The Black Treefern is the largest of all tree ferns. The name might derive from the very dark colour of the stipe of mature fronds or of the fiddleheads. It enjoys abundant moisture and although it can stand well the cold, it needs warm weather to develop a full, thick appearance. The plant has no secondary growth and no wood, yet, it has been often used as building material and for makeshift trackwork. The Maori names of this plant are Mamuku, Katātā, Kōrau, or Pītau.

Variation 7

Variation 8

Variation 9

9m with fiddleheads

10 m with fiddleheads

12 m

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10. Bread Palm ( Cycas rumphii ) Cycad, evergreen Height : up to 10 m, more commonly up to 6-7 m Origin : Moluccan Islands Environment : coastal forests, below 200 m altitude, on

Variation 1

Variation 2

Variation 3

1,5 m with cones

2m with cones

2.5 m

Variation 4

Variation 5

Variation 6

3m with cones

3,5 m

4m with cones

Variation 7

Variation 8

Variation 9

4,5 m

5m

7m with cones

sandy, calcareous soils Climate : warm and humid

Notes :

This very ancient Cycad grows with a thick, palm-like stem and little or no branching, and is commonly called (together with other similar species) Bread Palm because of the bread-like foodstuff that the indigenous populations used to prepare from the mealy, starchy centre of the stem. The seeds of Cycas rumphii are covered with a spongy material that allows them to float; this characteristic allowed this species to propagate itself through many thousands of miles over the South Pacific.

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11. Tasmanian Treefern ( Dicksonia antarctica ) Tree Fern, evergreen

Variation 1

Variation 2

Variation 3

1,5 m

2m

2,5 m

Height : up to 15 m, but more typically up to 4-5 m Origin : Tasmania Environment : damp, sheltered woodland slopes and moist

gullies, on all soils, preferably moist Climate : warm, temperate, cool; humid or semi-humid; cold-resistant.

Notes :

The Tasmanian Treefern is probably the most widely known of all tree ferns, being cultivated also in temperate areas of the world because of it’s hardiness. In natural standings, the fronds from the groups of this plants can form a dense canopy, while the fibrous trunks often hosts epiphytes, including other ferns. Dicksonia antarctica is not only cold-resistant, but also fire-resistant. It is well suited for garden planting, as it re-shoots readily after relocation.

Variation 4

Variation 5

Variation 6

3,5 m with fiddleheads

4m with fiddleheads

4,5 m with fiddleheads

Variation 7

Variation 8

Variation 9

6m

6,5 m

7m with fiddleheads

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12. Blue-Gum Eucalyptus ( Eucalyptus globulus ) Tree, broadleaf evergreen, broad columnar

Variation 1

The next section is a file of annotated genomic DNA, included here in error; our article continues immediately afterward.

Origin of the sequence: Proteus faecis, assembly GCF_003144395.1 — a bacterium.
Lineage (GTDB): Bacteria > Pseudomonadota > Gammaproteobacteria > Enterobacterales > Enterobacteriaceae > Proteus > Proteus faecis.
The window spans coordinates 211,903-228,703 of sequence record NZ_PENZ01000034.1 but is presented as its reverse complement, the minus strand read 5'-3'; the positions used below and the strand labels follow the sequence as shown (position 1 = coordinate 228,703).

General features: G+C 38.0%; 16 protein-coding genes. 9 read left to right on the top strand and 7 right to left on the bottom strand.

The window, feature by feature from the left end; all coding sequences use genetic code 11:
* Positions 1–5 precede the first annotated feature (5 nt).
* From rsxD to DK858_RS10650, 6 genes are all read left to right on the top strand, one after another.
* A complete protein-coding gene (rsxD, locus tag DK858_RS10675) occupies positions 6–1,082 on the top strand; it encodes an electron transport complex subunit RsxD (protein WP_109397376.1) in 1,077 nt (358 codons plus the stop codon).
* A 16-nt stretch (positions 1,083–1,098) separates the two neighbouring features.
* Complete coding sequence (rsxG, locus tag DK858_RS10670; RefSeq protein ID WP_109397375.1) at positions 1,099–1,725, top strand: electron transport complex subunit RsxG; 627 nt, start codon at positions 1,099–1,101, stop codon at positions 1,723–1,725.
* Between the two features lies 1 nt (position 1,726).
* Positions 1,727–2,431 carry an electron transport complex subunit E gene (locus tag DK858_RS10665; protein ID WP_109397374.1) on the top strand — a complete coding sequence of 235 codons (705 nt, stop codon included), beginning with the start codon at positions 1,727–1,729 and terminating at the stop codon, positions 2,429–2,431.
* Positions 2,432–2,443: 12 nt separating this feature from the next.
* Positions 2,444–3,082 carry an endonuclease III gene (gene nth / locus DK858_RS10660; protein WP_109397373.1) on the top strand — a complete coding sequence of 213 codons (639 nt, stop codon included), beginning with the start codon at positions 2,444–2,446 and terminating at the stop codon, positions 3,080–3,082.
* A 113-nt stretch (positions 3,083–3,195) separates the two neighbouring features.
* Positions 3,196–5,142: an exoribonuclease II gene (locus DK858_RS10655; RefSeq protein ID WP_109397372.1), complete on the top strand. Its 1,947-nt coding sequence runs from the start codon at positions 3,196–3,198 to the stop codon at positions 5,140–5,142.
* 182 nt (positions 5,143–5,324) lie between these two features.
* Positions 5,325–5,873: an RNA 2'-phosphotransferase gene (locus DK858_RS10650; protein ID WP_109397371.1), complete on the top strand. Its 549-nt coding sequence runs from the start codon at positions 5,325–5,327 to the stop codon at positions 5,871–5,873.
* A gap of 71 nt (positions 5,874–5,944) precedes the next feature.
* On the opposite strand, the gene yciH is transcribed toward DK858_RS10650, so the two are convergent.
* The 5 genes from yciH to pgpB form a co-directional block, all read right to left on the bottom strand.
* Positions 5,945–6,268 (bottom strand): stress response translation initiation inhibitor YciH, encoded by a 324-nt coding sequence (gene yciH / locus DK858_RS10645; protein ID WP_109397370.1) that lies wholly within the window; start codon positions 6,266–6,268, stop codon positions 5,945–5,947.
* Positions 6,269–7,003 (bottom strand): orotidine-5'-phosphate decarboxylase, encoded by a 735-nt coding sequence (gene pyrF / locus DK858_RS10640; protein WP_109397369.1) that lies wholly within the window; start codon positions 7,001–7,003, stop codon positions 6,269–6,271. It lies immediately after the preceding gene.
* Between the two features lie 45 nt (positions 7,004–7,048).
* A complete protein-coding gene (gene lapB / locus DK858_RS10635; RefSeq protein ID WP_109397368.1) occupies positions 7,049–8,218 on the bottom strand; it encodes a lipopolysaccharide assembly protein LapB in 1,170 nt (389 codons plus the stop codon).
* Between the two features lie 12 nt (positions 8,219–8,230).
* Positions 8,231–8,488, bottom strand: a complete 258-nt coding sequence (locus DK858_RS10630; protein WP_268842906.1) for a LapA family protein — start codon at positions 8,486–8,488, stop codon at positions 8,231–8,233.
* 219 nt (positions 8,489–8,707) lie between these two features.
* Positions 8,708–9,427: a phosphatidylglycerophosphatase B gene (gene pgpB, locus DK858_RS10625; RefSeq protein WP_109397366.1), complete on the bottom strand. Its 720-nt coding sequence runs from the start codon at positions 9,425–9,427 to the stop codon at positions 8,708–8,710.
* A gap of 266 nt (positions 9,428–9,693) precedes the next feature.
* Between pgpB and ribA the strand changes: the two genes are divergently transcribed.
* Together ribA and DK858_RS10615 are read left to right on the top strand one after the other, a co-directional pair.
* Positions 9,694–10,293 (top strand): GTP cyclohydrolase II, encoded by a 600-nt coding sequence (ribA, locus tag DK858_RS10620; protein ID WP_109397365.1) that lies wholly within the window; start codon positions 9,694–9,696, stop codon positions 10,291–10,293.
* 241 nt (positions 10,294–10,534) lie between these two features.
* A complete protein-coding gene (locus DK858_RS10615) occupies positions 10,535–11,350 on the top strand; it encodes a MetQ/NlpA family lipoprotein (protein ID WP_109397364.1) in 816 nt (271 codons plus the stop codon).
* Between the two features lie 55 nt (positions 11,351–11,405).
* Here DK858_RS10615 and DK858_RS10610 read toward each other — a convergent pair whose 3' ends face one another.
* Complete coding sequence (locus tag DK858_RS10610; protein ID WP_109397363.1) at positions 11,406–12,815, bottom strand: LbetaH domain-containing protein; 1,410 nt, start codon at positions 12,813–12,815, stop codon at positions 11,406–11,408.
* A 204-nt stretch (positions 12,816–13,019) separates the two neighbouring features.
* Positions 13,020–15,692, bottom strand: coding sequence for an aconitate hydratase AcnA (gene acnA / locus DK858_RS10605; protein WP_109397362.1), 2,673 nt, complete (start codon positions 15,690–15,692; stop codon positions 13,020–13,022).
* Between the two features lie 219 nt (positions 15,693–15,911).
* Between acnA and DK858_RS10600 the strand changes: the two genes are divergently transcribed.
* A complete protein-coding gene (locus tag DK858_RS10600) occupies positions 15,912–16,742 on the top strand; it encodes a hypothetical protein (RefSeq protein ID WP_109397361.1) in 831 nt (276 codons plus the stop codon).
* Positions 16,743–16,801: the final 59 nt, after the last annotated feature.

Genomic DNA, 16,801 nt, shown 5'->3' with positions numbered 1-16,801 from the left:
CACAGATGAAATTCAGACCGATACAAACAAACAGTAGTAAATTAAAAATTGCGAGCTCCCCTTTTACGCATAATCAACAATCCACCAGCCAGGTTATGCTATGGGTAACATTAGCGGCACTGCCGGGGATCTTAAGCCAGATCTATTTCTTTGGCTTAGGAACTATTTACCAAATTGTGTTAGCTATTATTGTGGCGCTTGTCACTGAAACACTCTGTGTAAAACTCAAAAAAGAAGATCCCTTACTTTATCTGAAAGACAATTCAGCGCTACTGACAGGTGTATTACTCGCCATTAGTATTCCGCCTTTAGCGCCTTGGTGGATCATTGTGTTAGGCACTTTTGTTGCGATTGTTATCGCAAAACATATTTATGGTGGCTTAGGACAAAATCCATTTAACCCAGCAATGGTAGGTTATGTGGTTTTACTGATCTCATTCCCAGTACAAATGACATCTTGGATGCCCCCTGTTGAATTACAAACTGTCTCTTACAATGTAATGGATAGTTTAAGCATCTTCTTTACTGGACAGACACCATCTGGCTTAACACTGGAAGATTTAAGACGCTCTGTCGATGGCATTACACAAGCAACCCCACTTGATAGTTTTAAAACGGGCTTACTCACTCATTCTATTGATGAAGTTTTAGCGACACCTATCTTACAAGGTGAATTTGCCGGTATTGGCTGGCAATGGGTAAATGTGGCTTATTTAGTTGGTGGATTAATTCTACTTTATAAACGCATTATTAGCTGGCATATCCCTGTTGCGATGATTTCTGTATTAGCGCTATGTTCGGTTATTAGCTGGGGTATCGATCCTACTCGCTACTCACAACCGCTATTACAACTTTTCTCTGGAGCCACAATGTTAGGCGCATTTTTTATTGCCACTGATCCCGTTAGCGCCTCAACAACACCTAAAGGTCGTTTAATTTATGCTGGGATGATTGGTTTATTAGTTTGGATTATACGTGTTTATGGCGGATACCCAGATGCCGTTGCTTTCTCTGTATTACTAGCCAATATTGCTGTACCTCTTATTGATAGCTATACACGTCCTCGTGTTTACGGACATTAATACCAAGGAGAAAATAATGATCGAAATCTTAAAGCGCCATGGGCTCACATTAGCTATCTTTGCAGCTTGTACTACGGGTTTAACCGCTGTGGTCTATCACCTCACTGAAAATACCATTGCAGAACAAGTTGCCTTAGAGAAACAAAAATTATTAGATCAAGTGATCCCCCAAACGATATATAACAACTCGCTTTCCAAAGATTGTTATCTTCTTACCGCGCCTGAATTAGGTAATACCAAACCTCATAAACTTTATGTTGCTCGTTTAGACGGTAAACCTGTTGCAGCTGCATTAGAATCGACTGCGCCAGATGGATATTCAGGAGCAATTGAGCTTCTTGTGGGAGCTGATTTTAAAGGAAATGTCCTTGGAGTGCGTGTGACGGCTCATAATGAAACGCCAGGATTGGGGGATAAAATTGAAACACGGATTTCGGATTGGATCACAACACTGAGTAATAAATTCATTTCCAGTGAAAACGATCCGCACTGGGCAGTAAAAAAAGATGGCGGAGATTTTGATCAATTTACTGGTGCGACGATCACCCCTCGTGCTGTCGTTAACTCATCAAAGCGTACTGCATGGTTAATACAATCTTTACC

Variation 2

Variation 3

1,5 m

2,5 m with fruits

9m flowering

Variation 4

Variation 5

Variation 6

12 m flowering

16 m with fruits

16 m flowering

Height : Average adult height 30 to 55 m, can reach 90 m in native Tasmania Origin : Tasmania, Southern Victoria (Australia) Environment : grasslands, heatlands, riparian habitats; in full sun; on any soil Climate : warm, mild; needs water at roots; frost-intolerant

Notes :

Also called Tasmanian Blue Gum or Southern Blue Gum, this tree is the most widely cultivated tree in the Southern Pacific, because of the excellent timber and the production of Eucalyptus Oil. It is a much competitive species for water and light and tends to prevail over native vegetation when planted outside it’s native habitat. It is also risky for fires, because it produces a lot of litter, and it’s high water consumption can lead to decreased soil moisture contents. The leaf arrangement changes with age from parallel (young) to alternate (adult).

Variation 7

Variation 8

18 m

25 m flowering

Variation 9 32 m flowering

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13. Kentia Palm ( Howea forsteriana ) Palm, evergreen

Variation 1

Variation 2

Variation 3

2m

2,5 m flowering

3m with fruits

Variation 4

Variation 5

Variation 6

4m flowering

5m

6m with fruits

Variation 7

Variation 8

Variation 9

7m

12 m with fruits

14 m

Height : Average height from 6 to 18 m Origin : Lord Howe Island Environment : Coastal sites, open forests, in partial shade; on any soil

Climate : mild; humid; intolerant of prolonged heat and drought

Notes :

The Kentia Palm is native of the Lord How Island, but also grows in large standings on the Norfolk Island. It requires a moderate temperature and humid soil, and can stand full sun position only if the temperature is moderate. The Kentia Palm has become a very popular houseplant species. It can also grow outdoors in cooler climates, but can not stand freeze for more than a few hours. It grows slowly and is best kept as stand-alone species.

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14. Kanuka ( Kunzea ericoides ) Tree/Shrub, broadleaf evergreen, broad spreading Height : up to 30 m, more typically 15 m Origin : New Zealand Environment : coastal scrubs, wastelands, hillsides, from sea

Variation 1

Variation 2

Variation 3

2m flowering

4m

5m flowering

Variation 4

Variation 5

Variation 6

6m

6,5 m

8m flowering

level to 2000 m altitude Climate : mild, temperate, cool

Notes :

Kanuka was mainly known as Manuka until the 1930s. It is a New Zealand native species that is often erroneously confused with Australia’s Burgan, which grows mostly as a shrub, while New Zealand’s Kanuka can reach the respectable height of 30 meters and a trunk diameter of 1 meter. It is a very competitive species that often prevails over the others in the open forests. It often recolonizes wasted lands. The white blooming is visually remarkable. Variation 7

Variation 8

Variation 9

10 m

14 m

15 m

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15. Ohia Lehua ( Metrosideros polymorpha ) Tree/Shrub, broadleaf evergreen, broad spreading Height : up to 20-25 m as tree, much smaller as shrub Origin : Hawai’i (all six major islands) Environment : wet and dry forests, subalpine shrublands; on most